Amid an already rough flu season, a new nasty strain of norovirus, a highly contagious stomach virus, is causing misery in the United States and around the globe.
It's overloading hospitals and causing cruise ships to turn around and head back to port.
The virus, known as the “winter vomiting disease” causes your stomach or intestines — or both — to become inflamed (acute gastroenteritis) followed by stomach pain, nausea, diarrhea and throwing up.
Fever, headaches, dizziness and body aches may also occur with the virus.
The Centers for Disease Control and Prevention (CDC) reported in its January 25, 2013 weekly Morbidity and Mortality Report that the new superbug known as GII.4 Sydney was first detected in Australia, but is quickly taking hold throughout the country.
The United States now accounts for about 60 percent of norovirus outbreaks.
Anyone can get the norovirus, and you can get it more than once. In fact, each year it causes 21 million illnesses. It contributes to 70,000 hospitalizations and about 800 deaths.
Children, older people and those whose immune systems are compromised, such as people undergoing cancer treatments, can be hardest hit. These people may experience a more severe or longer lasting illness and may become dehydrated.
Most people, however, recover in one to three days without medical attention.
Although a norovirus bug shares many symptoms with the stomach flu it is entirely different.
The stomach flu is a respiratory illness caused by the influenza virus. Norovirus, however, is one of several causes of food poisoning.
A norovirus can sweep through a large number of people rapidly, particularly in closed places like schools, daycares, nursing homes, church, camp, restaurants and cruise ships.
Last month, 220 people on the Queen Mary II were stricken with a norovirus during a Caribbean cruise.
The norovirus is spread by:
- Infected food handlers who don’t properly wash their hands after going to the bathroom.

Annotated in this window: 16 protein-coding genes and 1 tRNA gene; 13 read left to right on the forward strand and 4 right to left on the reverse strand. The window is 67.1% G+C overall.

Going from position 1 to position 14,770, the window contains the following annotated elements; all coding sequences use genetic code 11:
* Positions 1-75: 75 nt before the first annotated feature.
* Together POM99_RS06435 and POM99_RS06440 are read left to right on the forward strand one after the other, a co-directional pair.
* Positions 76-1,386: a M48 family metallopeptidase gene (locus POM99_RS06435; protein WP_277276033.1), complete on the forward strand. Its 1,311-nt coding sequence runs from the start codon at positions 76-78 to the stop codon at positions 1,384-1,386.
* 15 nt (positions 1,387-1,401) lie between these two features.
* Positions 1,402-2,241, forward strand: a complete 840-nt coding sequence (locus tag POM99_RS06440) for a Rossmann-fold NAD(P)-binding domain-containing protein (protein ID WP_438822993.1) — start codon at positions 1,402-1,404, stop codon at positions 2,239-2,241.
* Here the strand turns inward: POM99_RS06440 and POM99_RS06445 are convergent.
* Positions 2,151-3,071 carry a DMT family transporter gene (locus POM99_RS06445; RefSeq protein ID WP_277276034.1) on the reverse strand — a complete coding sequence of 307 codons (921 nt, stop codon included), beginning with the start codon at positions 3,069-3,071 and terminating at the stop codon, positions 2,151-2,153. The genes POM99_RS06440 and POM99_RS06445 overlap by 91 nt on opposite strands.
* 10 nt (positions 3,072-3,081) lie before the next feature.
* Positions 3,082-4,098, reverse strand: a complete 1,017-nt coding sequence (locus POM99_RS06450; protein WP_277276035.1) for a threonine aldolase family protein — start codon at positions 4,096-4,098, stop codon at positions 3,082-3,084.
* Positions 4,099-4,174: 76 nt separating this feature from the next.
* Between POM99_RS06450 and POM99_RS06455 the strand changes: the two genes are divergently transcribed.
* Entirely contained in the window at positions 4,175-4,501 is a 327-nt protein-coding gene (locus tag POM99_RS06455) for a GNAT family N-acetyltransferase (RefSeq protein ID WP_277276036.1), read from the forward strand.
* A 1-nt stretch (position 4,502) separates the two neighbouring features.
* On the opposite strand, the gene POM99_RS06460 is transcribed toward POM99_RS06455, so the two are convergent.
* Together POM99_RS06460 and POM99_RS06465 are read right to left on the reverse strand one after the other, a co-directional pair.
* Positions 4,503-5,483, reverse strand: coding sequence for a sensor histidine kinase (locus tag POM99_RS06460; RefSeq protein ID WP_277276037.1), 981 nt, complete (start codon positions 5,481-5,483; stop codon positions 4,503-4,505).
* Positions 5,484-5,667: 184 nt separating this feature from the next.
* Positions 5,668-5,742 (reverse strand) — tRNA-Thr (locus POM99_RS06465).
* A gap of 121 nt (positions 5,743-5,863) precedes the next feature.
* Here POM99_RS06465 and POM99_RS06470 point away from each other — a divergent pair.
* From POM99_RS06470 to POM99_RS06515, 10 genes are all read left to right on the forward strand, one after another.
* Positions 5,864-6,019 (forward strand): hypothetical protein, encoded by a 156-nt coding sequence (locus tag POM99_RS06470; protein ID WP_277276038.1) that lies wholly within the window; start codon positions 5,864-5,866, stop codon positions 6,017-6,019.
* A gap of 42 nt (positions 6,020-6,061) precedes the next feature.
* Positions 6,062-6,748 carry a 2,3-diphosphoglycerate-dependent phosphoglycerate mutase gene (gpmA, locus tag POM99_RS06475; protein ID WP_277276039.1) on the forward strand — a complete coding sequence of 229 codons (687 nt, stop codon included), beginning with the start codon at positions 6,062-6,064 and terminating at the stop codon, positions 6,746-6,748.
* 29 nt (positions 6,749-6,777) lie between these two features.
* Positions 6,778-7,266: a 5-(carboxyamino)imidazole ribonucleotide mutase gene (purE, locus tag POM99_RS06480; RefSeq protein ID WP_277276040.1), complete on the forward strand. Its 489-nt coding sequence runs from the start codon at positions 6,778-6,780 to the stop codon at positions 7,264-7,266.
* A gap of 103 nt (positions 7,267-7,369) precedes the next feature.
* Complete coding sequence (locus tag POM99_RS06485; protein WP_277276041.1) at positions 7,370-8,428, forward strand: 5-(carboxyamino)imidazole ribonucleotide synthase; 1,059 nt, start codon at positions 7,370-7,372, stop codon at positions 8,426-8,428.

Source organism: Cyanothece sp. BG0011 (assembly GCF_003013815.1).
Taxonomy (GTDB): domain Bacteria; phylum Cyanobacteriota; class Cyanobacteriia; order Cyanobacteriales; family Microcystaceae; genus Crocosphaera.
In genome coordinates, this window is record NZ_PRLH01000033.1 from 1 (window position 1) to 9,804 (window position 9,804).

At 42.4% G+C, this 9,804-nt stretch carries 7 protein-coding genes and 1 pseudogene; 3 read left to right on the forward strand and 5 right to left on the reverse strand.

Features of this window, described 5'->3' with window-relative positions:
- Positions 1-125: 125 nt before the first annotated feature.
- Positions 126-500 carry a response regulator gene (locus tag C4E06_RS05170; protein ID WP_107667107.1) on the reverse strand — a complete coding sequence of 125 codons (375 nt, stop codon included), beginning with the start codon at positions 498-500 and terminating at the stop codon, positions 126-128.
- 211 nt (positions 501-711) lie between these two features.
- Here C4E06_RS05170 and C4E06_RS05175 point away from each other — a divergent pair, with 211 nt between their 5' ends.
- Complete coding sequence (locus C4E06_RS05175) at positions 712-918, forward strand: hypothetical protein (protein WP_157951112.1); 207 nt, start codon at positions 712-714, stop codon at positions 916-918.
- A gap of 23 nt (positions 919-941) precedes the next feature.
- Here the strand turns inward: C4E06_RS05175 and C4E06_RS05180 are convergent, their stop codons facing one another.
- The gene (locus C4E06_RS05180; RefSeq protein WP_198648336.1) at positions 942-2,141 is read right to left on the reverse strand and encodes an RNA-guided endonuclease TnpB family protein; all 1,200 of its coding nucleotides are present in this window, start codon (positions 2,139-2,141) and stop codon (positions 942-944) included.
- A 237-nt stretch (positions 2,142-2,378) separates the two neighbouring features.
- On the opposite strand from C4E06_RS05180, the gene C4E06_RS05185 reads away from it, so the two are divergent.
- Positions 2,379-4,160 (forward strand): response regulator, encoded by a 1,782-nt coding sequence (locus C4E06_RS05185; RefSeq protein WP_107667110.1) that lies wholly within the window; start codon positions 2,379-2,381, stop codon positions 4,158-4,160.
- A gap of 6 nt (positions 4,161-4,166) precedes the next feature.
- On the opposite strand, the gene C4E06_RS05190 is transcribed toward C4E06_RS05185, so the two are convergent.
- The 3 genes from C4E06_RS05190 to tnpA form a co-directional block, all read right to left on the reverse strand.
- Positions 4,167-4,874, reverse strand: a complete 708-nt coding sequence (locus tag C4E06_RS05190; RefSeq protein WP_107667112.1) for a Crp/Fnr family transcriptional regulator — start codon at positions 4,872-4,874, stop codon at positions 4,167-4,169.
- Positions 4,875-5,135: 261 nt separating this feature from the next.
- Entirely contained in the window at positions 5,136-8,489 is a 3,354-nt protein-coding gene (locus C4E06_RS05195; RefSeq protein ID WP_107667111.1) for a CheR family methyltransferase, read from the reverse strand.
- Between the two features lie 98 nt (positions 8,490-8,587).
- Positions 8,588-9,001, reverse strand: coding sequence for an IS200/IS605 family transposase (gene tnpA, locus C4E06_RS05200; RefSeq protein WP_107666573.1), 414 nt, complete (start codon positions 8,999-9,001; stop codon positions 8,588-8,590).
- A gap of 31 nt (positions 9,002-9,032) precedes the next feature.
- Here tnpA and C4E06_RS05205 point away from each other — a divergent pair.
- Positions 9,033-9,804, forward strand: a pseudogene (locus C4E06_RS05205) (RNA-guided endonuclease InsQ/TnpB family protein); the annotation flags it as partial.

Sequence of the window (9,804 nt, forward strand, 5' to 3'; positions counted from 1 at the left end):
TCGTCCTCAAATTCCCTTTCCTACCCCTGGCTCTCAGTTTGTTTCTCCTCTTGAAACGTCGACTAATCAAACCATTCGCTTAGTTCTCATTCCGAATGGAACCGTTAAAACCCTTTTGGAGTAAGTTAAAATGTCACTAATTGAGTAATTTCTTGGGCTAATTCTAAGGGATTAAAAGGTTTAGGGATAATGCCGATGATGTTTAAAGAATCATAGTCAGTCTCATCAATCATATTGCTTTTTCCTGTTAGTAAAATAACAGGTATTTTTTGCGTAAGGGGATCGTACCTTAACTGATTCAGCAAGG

- Touching contaminated objects, such as stair railings or door knobs and then putting your fingers in your mouth or rubbing your eyes.
- Eating food or drinking liquids that are contaminated with the virus, or otherwise having contact with someone who is infected, such as shaking hands or being near someone who is vomiting.
The best way to protect yourself is to wash your hands well and often with soap and water.
Norovirus can be in vomit or stool before you start feeling sick. It can stay in an infected person’s stool for two weeks or more after recovering from physical symptoms.
As a second-level preventative measure, alcohol-based hand sanitizers can be used, but should never replace or be a substitute for washing your hands.
The CDC also suggests preventing the virus by:
- Thoroughly washing all fruits and vegetables well before eating or preparing them.
- Cooking oysters and other shellfish thoroughly before eating. Be aware that noroviruses are relatively resistant. They can survive temperatures as high as 140°F and quick steaming processes that are often used for cooking shellfish.
- Keeping sick infants and children away from areas where food is handled and prepared.
- Not preparing food when you suspect you are infected with the norovirus
- Throwing out any food you suspect has been contaminated.
- After throwing up or having diarrhea, immediately cleaning and disinfecting contaminated surfaces. Use a chlorine bleach solution with a concentration of 5–25 tablespoons of household bleach [5.25%] per gallon of water.
- Immediately washing and drying soiled clothing or bed linens with detergent on the longest possible machine cycle.
For more information on norovirus, visit the CDC website at http://www.cdc.gov/norovirus/about/overview.html/ and Health Canada at http://www.hc-sc.gc.ca/fn-an/securit/ill-intox/noro-eng.php/
Lynette Summerill is an award-winning writer and Scuba enthusiast who lives in San Diego with her husband and two beach loving dogs. Besides writing about cancer-related issues for EmpowHER, her work has been seen in newspapers and magazines around the world.
Reviewed January 29, 2013
by Michele Blacksberg RN
Edited by Jody Smith